This is the last part of our 6-part series, in which we’ve addressed how chatbots are changing the game for law firm intake. This is part 6, where we’ll discuss legal ethics concerns related to chatbots. In part 1, we defined what a chatbot is. In part 2, we covered common chatbot features. In part 3, we addressed why chatbots are so essential for modern law firm intake. In part 4, we taught you how to build the perfect law firm chatbot. In part 5, we offered some suggestions on how chatbots can help you make better decisions about client intake.
Any new legal technology comes replete with questions about legal ethics. That’s totally fair. Lawyers are uniquely situated professionals, whose entire businesses can be wiped away due to an ethical snafu, and each state has its own specific jurisdictional rules, which makes it especially difficult for multistate practices to derive an effective formula for staying out of trouble. Even longstanding law office technology concepts, like use of the cloud and epayments (which have largely received stamps of approval from ethics boards), still cause many attorneys to break out in hives.
The law firm chatbot implies questions about legal ethics (as do most marketing tools, especially those focused on engagement), because the technology is meant to engage non-clients. In that construct, lawyers are concerned over ethics rules banning improper solicitation and the inadvertent creation of an attorney-client relationship. Each of these concerns, however, can be dispensed with.
Chatbots don’t prompt the impermissible solicitation of clients any more than traditionally-accepted website contact forms do. Chatbots merely invite a user (law firm lead) to input information. And, in any event, once a user lands on a law firm website (another traditionally-accepted form of law firm marketing engagement), the question of improper solicitation largely goes away, because the website visitor has affirmatively sought out information about a law firm, and landed on an informational page. This is not like the virtual equivalent of handing a business card to an injured party at the scene of a motor vehicle accident. A chatbot is just another information-gathering tool seated at a law firm website.
The difference between chatbots and most law website applications is that a chatbot is an engagement tool that allows for a conversational interface, such that the more relevant concern is: will the law firm lead believe that an attorney-client relationship is formed, even if the law firm does not intend for one to be formed. This is an old problem, with a modern twist, because a chatbot allows for a conversation, rather than just being a one-way information collection medium. However, the solution is not dissimilar from what lawyers do in other contexts that implicate the gulf between clients and non-clients, because it’s still all about transparency and providing concrete status updates to non-clients. And, in the context of a chatbot, that still looks very much like it does everywhere else. The addition of a disclaimer into the chatbot dialog and/or mention of the use of a chatbot in the general website disclaimer puts the user on notice that mere use of the tool, including to book an initial consultation, does not create an attorney-client relationship. Then, this is about finalizing the nature of the relationship. Just as a lawyer would normally do, in this context: if a lead becomes a client, she signs a fee agreement; if a lead does not become a client, she receives a non-engagement letter or email from the law firm, in order to finally confirm the point. Via chatbot technology, that can all be delivered through the software itself.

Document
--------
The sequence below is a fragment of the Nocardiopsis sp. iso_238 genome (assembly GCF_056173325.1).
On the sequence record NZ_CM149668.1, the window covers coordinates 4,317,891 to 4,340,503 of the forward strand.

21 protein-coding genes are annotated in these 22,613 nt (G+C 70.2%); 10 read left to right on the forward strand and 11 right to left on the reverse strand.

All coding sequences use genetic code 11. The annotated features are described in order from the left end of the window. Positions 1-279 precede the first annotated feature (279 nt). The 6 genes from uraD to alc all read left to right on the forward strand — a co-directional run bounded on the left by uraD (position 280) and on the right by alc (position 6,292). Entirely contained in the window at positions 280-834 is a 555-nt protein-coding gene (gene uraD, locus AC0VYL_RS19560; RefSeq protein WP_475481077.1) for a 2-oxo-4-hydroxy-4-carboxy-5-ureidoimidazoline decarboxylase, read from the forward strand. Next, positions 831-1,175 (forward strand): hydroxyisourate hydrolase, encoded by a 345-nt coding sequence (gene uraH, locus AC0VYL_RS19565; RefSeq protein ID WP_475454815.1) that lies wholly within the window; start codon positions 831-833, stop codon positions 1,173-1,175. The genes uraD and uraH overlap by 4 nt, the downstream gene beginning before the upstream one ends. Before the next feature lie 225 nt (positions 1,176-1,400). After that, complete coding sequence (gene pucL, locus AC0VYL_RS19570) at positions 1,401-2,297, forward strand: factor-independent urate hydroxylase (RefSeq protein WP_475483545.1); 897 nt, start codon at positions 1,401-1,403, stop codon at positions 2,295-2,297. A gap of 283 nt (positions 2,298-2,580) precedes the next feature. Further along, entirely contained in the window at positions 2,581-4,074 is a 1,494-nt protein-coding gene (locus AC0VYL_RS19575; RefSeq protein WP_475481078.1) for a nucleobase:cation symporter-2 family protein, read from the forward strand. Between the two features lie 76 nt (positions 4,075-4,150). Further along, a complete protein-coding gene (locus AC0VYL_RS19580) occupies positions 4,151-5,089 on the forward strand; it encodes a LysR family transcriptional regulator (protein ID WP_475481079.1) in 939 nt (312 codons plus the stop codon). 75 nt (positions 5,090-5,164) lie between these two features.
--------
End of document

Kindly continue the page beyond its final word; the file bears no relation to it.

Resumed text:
Chatbots may also have the ability to notify law firms of potential conflicts of interest, via integration with contact or client management software or reference to internal datasets, which potential conflicts lawyers can then clear or not. The technology is not currently sufficiently advanced as to ‘automate’ conflict checks. Currently, at least, the only safe route to clear conflicts via a chatbot is through the creation of an alert or flag that a law firm can process in the course of business.
Now you know how to implement a chatbot in an ethically-compliant fashion. Thanks for following along with our 6-part series on how chatbots are revolutionizing modern law firm intake. For more on law marketing in the modern age, keep reading our weekly blog posts here.